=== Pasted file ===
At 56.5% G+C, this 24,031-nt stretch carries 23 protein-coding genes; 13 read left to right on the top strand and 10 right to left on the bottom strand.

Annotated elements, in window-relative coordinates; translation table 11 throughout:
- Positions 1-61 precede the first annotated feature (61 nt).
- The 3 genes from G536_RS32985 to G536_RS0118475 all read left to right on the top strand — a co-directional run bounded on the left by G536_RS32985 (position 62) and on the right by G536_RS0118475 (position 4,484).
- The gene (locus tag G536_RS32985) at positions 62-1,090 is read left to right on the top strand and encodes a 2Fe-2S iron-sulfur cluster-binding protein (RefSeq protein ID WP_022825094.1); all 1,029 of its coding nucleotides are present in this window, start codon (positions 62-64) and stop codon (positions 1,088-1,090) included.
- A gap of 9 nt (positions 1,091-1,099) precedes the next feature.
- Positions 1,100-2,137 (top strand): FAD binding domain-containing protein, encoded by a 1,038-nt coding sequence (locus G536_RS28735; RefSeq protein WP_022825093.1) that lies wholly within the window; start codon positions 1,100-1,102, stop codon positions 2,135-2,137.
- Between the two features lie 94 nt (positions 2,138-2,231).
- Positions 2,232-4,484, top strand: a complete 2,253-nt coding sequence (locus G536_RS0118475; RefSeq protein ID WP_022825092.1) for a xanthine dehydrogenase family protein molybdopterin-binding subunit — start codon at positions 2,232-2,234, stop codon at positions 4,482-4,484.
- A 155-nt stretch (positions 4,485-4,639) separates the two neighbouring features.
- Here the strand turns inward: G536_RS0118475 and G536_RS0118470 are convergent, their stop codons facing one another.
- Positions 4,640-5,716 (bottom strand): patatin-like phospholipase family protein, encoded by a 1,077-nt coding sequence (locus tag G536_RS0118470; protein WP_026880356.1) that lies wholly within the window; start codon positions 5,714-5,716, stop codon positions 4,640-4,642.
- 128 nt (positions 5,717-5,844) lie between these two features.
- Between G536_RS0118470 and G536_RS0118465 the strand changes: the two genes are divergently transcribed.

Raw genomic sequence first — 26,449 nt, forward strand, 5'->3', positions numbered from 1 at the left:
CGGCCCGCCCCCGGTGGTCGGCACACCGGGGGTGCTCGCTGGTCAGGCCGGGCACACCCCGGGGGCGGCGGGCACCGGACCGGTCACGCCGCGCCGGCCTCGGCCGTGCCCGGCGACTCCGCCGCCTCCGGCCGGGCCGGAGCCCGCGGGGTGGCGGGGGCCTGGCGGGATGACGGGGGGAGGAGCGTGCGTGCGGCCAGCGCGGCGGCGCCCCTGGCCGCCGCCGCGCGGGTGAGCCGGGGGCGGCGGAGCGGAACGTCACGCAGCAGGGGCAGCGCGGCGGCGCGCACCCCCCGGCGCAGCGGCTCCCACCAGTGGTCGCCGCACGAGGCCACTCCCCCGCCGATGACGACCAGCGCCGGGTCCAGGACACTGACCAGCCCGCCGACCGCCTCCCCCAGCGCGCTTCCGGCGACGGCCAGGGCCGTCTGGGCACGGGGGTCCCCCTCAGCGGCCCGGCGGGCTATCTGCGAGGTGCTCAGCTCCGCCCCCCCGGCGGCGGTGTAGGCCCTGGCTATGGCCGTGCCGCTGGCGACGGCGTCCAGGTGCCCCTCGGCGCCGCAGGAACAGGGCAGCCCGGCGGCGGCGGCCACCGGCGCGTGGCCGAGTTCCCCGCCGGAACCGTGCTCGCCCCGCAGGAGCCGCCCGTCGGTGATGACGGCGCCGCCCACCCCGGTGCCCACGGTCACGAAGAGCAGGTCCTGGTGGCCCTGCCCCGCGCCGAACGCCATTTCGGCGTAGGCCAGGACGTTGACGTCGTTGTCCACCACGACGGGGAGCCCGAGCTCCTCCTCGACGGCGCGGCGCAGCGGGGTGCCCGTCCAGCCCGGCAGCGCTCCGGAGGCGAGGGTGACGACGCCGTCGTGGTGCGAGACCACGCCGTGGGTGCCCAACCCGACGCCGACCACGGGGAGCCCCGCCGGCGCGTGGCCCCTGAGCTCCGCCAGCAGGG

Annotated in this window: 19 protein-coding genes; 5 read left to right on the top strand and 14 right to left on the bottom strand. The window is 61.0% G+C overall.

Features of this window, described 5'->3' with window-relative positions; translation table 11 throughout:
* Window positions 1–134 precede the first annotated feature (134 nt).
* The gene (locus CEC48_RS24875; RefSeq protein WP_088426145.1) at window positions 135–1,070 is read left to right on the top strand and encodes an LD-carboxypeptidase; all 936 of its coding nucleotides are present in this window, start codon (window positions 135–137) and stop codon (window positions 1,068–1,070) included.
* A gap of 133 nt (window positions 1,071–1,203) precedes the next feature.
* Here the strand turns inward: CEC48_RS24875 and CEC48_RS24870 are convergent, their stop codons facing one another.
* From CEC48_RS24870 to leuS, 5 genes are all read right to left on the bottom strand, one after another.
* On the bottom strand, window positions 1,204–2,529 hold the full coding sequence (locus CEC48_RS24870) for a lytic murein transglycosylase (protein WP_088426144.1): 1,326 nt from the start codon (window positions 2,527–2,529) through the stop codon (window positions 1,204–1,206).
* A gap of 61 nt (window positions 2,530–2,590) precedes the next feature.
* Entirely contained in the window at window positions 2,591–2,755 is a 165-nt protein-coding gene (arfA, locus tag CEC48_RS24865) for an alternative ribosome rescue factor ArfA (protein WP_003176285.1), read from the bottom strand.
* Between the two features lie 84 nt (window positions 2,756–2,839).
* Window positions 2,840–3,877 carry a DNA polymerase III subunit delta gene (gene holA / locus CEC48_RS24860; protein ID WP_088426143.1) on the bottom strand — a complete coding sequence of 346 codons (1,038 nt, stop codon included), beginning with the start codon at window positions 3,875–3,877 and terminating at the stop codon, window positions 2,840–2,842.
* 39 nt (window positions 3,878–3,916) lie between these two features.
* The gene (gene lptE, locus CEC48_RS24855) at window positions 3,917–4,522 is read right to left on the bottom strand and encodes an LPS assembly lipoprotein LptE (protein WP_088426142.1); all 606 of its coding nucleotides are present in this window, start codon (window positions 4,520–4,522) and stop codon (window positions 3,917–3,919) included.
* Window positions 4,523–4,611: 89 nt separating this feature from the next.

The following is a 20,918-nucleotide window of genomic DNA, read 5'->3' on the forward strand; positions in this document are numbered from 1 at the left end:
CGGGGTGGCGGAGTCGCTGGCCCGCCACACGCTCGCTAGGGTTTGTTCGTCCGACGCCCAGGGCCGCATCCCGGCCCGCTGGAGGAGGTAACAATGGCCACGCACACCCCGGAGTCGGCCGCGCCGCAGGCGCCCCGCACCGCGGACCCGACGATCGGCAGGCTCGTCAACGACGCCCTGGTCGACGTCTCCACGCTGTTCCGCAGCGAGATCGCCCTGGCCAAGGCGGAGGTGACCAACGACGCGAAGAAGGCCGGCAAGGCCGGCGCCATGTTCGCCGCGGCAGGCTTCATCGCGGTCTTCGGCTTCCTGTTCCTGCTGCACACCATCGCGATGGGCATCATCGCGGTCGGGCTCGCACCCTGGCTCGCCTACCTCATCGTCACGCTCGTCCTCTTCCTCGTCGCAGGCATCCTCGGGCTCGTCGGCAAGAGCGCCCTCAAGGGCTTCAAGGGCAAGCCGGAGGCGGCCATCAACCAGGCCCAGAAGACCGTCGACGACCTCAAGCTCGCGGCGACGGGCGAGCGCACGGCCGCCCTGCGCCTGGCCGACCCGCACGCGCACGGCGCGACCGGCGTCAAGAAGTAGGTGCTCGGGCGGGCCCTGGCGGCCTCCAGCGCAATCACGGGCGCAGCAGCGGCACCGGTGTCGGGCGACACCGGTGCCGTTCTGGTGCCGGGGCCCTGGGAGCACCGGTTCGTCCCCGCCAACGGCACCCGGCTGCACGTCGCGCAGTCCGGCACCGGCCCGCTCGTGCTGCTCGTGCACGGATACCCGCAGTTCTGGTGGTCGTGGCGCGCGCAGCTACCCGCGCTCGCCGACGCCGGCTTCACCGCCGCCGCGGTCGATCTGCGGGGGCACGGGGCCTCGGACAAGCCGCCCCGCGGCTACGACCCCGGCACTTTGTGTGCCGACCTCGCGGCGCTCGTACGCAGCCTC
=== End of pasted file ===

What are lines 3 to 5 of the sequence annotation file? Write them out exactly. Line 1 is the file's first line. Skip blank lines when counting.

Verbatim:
- Positions 1-61 precede the first annotated feature (61 nt).
- The 3 genes from G536_RS32985 to G536_RS0118475 all read left to right on the top strand — a co-directional run bounded on the left by G536_RS32985 (position 62) and on the right by G536_RS0118475 (position 4,484).
- The gene (locus tag G536_RS32985) at positions 62-1,090 is read left to right on the top strand and encodes a 2Fe-2S iron-sulfur cluster-binding protein (RefSeq protein ID WP_022825094.1); all 1,029 of its coding nucleotides are present in this window, start codon (positions 62-64) and stop codon (positions 1,088-1,090) included.